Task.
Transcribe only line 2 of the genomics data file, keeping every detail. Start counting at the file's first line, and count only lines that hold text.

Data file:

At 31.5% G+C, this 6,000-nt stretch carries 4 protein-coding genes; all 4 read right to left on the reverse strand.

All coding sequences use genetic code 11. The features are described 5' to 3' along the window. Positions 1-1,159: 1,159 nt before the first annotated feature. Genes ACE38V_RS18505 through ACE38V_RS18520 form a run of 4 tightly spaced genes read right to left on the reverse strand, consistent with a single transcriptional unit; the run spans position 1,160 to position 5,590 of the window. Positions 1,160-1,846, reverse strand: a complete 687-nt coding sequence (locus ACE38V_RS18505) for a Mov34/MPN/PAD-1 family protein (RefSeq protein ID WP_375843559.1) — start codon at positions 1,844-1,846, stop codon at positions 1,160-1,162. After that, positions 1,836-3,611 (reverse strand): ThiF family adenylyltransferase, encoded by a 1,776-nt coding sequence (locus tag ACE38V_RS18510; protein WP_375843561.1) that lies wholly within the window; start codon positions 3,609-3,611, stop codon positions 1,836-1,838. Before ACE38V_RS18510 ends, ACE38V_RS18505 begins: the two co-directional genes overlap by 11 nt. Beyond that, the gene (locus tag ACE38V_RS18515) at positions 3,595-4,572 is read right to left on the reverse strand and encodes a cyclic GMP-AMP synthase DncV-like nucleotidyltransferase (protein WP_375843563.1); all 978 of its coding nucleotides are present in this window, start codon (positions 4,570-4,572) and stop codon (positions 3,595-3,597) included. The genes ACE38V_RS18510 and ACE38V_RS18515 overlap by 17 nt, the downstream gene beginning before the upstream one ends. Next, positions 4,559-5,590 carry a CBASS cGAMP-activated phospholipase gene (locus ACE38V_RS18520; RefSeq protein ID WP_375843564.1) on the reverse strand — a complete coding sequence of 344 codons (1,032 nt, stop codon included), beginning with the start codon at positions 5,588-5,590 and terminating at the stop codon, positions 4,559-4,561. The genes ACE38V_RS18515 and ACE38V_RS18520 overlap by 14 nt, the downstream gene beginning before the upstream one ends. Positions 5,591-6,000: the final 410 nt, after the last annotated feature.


All coding sequences use genetic code 11. The features are described 5' to 3' along the window. Positions 1-1,159: 1,159 nt before the first annotated feature. Genes ACE38V_RS18505 through ACE38V_RS18520 form a run of 4 tightly spaced genes read right to left on the reverse strand, consistent with a single transcriptional unit; the run spans position 1,160 to position 5,590 of the window. Positions 1,160-1,846, reverse strand: a complete 687-nt coding sequence (locus ACE38V_RS18505) for a Mov34/MPN/PAD-1 family protein (RefSeq protein ID WP_375843559.1) — start codon at positions 1,844-1,846, stop codon at positions 1,160-1,162. After that, positions 1,836-3,611 (reverse strand): ThiF family adenylyltransferase, encoded by a 1,776-nt coding sequence (locus tag ACE38V_RS18510; protein WP_375843561.1) that lies wholly within the window; start codon positions 3,609-3,611, stop codon positions 1,836-1,838. Before ACE38V_RS18510 ends, ACE38V_RS18505 begins: the two co-directional genes overlap by 11 nt. Beyond that, the gene (locus tag ACE38V_RS18515) at positions 3,595-4,572 is read right to left on the reverse strand and encodes a cyclic GMP-AMP synthase DncV-like nucleotidyltransferase (protein WP_375843563.1); all 978 of its coding nucleotides are present in this window, start codon (positions 4,570-4,572) and stop codon (positions 3,595-3,597) included. The genes ACE38V_RS18510 and ACE38V_RS18515 overlap by 17 nt, the downstream gene beginning before the upstream one ends. Next, positions 4,559-5,590 carry a CBASS cGAMP-activated phospholipase gene (locus ACE38V_RS18520; RefSeq protein ID WP_375843564.1) on the reverse strand — a complete coding sequence of 344 codons (1,032 nt, stop codon included), beginning with the start codon at positions 5,588-5,590 and terminating at the stop codon, positions 4,559-4,561. The genes ACE38V_RS18515 and ACE38V_RS18520 overlap by 14 nt, the downstream gene beginning before the upstream one ends. Positions 5,591-6,000: the final 410 nt, after the last annotated feature.